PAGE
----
The Practice of Philology in the Nineteenth-Century Netherlands

Edited by Ton van Kalmthout and Huib Zuidervaart

The Practice of Philology in the Nineteenth-Century Netherlands

Edited by Ton van Kalmthout and Huib Zuidervaart

Distributed for Amsterdam University Press

280 pages | 10 halftones | 6 x 9 | © 2015
Cloth $105.00 ISBN: 9789089645913 Published May 2015 For sale only in the United States, its dependencies, the Philippines, and Canada
Dutch scholarship has played an important role in philology since the early days of Leiden University. This volume illuminates how philology and its focus on the critical examination of classical texts—a tradition that had previously exerted considerable influence across fields as diverse as theology, astronomy, law, and politics—began an accelerated process of specialization in the 1800s. As former subareas like linguistics and history branched off into independent fields with their own methodologies, philology found its authority narrowing in scope within newly defined boundaries. Providing a fresh perspective on the evolution of Dutch philology as a discipline in the humanities, this is a fascinating look at a historically vital field of thought.

1. Introduction

            Ton van Kalmthout and Huib Zuidervaart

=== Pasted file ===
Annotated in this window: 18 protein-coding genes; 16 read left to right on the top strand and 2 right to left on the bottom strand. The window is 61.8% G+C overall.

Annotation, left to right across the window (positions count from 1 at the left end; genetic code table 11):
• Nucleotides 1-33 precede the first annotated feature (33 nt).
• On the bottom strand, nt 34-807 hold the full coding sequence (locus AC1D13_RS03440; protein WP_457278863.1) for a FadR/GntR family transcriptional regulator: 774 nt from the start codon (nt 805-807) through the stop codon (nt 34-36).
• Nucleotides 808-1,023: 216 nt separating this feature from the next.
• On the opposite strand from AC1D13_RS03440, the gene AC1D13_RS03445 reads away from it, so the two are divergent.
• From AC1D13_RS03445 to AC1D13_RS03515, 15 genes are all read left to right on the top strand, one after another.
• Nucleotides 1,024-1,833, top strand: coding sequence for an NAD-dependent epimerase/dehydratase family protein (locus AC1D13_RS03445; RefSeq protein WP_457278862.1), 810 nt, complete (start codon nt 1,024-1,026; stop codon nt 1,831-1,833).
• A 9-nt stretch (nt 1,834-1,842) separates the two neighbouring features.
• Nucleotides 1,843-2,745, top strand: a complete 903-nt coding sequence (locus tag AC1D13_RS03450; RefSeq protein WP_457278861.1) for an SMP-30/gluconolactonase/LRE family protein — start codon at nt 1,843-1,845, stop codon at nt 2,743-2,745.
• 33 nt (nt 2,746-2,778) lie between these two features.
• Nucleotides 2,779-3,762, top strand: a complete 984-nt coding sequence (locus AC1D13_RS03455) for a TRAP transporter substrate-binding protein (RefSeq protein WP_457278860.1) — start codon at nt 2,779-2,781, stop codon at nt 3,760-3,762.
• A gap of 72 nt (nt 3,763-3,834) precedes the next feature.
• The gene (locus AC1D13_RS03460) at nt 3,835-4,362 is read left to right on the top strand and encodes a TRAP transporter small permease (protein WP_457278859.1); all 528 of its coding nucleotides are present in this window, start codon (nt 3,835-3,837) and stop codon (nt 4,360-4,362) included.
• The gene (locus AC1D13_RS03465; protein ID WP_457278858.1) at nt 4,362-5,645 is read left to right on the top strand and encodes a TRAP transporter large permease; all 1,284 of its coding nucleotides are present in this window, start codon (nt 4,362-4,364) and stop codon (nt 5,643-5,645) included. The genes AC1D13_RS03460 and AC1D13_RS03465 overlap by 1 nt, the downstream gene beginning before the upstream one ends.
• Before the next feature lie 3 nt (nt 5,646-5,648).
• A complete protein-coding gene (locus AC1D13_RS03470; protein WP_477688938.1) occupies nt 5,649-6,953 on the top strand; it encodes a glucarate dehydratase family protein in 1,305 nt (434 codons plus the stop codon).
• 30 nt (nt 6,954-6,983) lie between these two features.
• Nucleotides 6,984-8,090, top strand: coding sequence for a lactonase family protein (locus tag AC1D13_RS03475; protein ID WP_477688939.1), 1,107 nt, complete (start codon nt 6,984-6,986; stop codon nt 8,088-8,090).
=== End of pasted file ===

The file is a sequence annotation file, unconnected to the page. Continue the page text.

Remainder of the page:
2. The Importance of the History of Philology, or the Unprecedented Impact of the Study of Texts

            Rens Bod

3.‘Dutch Language and Literature’ (and other ‘national philologies’) as an example of discipline formation in the humanities

            Gert-Jan Johannes

4. Between academic discipline and societal relevance: Professionalizing foreign language education in the Netherlands, 1881-1921

            Marie-Christine Kok Escalle

5. Fruin’s Aristocracy: Historiographical Practices in the Late Nineteenth Century

            Jo Tollebeek

6. Biblical Philology and Theology

            Johannes Magliano-Tromp

7. Linguistics as a profession: Diverging opinions in the nineteenth century

            Jan Noordegraaf

8. ‘Remember Dousa!’ Literary historicism and scholarly traditions in Dutch philology

before 1860

            Jan Rock

9. Beam of a many-coloured spectrum: Comparative literature in the second half of the nineteenth century

            Ton van Kalmthout

10. Trifles for ‘Unflemings’: Teaching Dutch literary history in nineteenth-century Wallonia

            Kris Steyaert

11. The Relations of Jacob Grimm with the ‘Koninklijk-Nederlandsch Instituut van Wetenschappen, Letterkunde en Schoone Kunsten’: Old and new documents for the history of the humanities

            Rita M. Schlusemann



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